4.7 DELEGATIONS All major councils operate under a series of delegations so that various legal powers and decisions of council operations are exercised in practice by the CEO or specific council officers. It is impractical for the CEO to personally undertake or approve the multiple day-to-day actions and powers of a council. It is entirely reasonable for Ipswich residents and ratepayers to expect your council to have up-to-date and lawful delegations so that the correct balance is struck between operational efficiency and accountability.
WHAT WE DID A considerable amount of work has been done on the review of all existing delegations and sub- delegations along with their attached conditions, with the following outcomes: Identification of deficiencies in the delegations and process of creating/amending/adding/ repealing delegations and sub delegations; The sourcing of external providers to review approximately 63 pieces of legislation to compile a register of appropriate council to CEO delegations; The engagement of an external provider to assist in drafting more appropriate sub delegations and conditions to be given to council officers so a register of sub-delegations could be compiled; Removal of any delegation conditions relating to a divisional councillor’s approval where inappropriate; Completing a delegations register, which will be published on council’s website, which complies with the Local Government Act 2009 and offers an improved level of transparency; and The drafting of new procedures to ensure delegations are constantly updated to reflect changes in legislation and policy (work in progress). All existing powers delegated from council to the CEO have been repealed and replaced with a new suite (register) of delegations. Removal of redundant and erroneous delegations;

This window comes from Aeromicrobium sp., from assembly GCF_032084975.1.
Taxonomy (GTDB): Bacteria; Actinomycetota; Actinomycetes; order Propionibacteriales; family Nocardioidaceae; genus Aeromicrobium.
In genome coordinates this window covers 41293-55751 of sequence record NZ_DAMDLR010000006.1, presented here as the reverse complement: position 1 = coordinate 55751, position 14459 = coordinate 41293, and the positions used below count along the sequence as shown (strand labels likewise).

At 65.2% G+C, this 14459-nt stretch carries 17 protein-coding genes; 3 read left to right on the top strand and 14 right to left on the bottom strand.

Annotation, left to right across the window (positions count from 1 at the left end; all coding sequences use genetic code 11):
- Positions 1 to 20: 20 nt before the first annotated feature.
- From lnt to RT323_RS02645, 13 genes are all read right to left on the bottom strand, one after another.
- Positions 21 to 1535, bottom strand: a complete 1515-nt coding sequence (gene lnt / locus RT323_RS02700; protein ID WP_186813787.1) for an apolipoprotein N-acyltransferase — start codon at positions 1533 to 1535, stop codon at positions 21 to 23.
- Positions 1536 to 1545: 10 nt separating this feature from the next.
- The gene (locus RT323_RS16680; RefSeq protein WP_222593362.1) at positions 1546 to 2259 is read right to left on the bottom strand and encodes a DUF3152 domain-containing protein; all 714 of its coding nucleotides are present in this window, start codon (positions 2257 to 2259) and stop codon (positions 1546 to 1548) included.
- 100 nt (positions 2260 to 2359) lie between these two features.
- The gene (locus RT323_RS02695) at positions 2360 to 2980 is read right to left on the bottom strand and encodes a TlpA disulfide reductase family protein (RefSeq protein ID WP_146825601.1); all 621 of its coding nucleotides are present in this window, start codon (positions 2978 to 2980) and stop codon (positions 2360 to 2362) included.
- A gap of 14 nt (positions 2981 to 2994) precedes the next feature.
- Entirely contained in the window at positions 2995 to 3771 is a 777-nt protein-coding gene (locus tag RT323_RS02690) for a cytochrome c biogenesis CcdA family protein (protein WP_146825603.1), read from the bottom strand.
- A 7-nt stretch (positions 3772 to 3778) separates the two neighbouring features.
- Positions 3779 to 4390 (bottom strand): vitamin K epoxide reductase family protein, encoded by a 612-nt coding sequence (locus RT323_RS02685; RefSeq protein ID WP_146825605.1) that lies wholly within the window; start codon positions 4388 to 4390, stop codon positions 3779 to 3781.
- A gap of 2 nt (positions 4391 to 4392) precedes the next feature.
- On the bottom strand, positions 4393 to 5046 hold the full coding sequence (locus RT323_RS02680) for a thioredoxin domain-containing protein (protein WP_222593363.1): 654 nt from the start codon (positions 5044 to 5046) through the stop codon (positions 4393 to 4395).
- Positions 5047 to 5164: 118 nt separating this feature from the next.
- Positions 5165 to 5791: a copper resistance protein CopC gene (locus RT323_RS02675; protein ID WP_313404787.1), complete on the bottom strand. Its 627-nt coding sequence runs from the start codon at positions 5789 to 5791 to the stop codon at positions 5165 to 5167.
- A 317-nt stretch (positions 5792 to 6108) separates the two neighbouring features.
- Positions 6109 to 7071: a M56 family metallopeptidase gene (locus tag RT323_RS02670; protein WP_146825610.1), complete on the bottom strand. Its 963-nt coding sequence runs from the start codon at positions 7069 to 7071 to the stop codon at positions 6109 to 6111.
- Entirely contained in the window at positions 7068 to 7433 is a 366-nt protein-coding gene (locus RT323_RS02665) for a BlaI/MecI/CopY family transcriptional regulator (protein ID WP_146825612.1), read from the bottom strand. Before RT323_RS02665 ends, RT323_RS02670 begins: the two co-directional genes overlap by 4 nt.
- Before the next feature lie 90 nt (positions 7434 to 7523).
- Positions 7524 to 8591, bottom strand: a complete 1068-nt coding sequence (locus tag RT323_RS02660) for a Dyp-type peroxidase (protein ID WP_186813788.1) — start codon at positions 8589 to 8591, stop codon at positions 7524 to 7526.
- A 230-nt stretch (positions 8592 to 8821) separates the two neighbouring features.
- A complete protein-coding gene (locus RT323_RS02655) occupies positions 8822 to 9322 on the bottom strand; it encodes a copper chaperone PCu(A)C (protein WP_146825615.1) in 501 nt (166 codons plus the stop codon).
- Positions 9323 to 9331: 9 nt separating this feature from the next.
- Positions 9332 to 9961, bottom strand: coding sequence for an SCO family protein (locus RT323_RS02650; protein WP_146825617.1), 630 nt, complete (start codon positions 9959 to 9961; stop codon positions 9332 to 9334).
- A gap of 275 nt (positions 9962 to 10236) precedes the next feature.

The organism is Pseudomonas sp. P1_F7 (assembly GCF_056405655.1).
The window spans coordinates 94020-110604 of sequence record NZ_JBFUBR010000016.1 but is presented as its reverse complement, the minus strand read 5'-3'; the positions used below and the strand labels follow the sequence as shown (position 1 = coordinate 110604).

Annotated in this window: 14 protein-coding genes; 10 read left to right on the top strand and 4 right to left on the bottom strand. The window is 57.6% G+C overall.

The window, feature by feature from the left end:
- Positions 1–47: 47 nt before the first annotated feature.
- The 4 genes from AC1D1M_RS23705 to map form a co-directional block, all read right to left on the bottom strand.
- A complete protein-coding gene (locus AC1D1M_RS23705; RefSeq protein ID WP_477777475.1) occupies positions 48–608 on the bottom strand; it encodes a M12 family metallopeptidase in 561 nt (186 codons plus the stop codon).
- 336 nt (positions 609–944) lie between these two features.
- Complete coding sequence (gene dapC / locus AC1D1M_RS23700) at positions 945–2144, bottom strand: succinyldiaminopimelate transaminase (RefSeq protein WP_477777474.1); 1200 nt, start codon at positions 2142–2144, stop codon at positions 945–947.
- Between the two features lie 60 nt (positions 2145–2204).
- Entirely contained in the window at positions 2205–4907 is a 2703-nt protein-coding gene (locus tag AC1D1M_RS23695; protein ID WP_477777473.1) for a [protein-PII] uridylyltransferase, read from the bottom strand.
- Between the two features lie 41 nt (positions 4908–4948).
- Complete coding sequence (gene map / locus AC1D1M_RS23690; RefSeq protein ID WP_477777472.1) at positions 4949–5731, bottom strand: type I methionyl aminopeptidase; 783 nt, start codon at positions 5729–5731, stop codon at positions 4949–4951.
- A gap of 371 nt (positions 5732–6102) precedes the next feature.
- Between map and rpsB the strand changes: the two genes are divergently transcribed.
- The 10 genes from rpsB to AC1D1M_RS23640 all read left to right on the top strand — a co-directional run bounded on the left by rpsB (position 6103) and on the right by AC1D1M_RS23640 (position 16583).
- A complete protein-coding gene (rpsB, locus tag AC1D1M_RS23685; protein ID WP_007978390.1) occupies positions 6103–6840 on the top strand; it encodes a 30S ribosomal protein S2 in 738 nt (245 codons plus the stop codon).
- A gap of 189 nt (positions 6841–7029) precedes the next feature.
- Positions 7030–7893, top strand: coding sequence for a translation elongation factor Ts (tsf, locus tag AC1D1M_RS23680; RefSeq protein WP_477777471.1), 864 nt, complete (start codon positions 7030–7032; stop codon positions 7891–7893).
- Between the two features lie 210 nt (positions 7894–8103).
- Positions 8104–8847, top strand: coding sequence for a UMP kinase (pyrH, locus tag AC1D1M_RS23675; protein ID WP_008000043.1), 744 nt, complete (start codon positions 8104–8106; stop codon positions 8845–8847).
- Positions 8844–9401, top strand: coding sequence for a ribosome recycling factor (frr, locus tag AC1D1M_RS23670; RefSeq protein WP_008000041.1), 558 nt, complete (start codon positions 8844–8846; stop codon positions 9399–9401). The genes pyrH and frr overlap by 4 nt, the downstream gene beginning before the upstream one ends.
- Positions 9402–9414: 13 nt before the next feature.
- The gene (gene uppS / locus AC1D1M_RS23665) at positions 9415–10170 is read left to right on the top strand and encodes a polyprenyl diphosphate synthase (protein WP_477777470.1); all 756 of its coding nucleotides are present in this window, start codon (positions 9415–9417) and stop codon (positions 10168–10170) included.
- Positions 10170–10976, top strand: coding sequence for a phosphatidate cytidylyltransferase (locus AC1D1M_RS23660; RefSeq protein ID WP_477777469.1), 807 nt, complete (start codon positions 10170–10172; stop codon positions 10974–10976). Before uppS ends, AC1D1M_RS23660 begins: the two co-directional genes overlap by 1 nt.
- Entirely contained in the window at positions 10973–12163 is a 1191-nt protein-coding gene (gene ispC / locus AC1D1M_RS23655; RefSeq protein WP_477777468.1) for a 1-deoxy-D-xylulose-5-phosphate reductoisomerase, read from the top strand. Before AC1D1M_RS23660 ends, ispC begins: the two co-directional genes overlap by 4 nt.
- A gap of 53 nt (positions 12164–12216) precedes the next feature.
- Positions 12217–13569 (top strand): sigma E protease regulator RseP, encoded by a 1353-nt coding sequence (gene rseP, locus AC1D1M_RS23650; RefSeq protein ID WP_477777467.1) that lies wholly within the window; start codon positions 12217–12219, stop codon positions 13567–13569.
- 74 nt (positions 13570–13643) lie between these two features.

BEFORE ADMINISTRATION Your council had a process for managing
delegations. However, this process had degraded over time as various state legislative amendments and the repealing of some Acts were not actively monitored by council.
The following issues needed to be addressed:
Some delegations were not actually delegations under a legislative authority; they were administrative directives or policy decisions;
There were errors in many delegations;
Some required delegations were missing altogether;
There was limited control over who received sub-delegations and no system in place to determine the appropriateness of issuing sub- delegations to individual officers; Conditions were placed on many delegations requiring consultation or approval by councillors prior to exercising the delegated power; this was inappropriate because it effectively gave individual councillors the ability to make operational decisions; and Council did not have a published register of delegations as required under the Local Government Act 2009 .